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"For significant contributions to the field of state-of-the-art atomic clocks and precision tests of fundamental physics."Background:
Andrew Ludlow is a research physicist in the Time and Frequency Division at the National Institute of Standards and Technology (NIST) and a lecturer in the Physics Department at the University of Colorado Boulder. He received a B.S. in Physics from Brigham Young University in 2002, and a Ph.D. in Physics from the University of Colorado in 2008. He joined NIST in 2008 as a National Research Council postdoctoral fellow, and later as a physicist and project leader in the Time and Frequency Division. His main research interests include the development of optical atomic clocks, cold atom systems for quantum metrology, ultrastable optical sources and laser interferometry, and the application of these systems to fundamental physics studies and advanced technology. He currently leads the development of the ytterbium optical lattice clock at NIST and has received various awards for his research contributions, including the Arthur S. Flemming Award, the Presidential Early Career Award, two gold medals from the U.S. Dept. of Commerce, the European Frequency and Time Forum Young Scientist Award, and the APS DAMOP Thesis Prize. He has served in a variety of organizations to support the advancement of precision measurements and research metrology, including working groups of the International Committee of Weights and Measures; the IEEE Ultrasonics, Ferroelectrics, and Frequency Control Society; APS DAMOP; and the European Frequency and Time Forum.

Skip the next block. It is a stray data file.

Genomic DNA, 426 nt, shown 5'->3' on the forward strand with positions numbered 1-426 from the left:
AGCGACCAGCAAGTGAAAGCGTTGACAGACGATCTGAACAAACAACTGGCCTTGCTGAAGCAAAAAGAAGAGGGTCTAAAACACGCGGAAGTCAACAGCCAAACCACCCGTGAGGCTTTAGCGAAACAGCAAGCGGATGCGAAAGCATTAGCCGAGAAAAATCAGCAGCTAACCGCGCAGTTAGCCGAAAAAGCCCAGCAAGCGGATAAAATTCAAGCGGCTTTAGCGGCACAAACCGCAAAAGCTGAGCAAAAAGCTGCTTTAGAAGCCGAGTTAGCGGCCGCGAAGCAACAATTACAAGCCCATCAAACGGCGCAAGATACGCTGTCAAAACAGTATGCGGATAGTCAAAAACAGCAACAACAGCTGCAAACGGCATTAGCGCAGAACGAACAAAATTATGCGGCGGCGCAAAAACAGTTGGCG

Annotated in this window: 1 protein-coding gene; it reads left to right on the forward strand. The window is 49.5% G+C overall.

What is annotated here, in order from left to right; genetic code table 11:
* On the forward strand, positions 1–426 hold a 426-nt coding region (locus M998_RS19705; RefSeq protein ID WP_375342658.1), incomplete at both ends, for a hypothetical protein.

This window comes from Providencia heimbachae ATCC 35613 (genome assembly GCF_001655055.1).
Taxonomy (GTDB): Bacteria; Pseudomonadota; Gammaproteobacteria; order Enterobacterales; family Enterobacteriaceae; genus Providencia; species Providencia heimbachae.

Steve Lundeen (Chair), John Doyle, Tanya Zelevinsky, Brad Plaster, and John Wilkerson.
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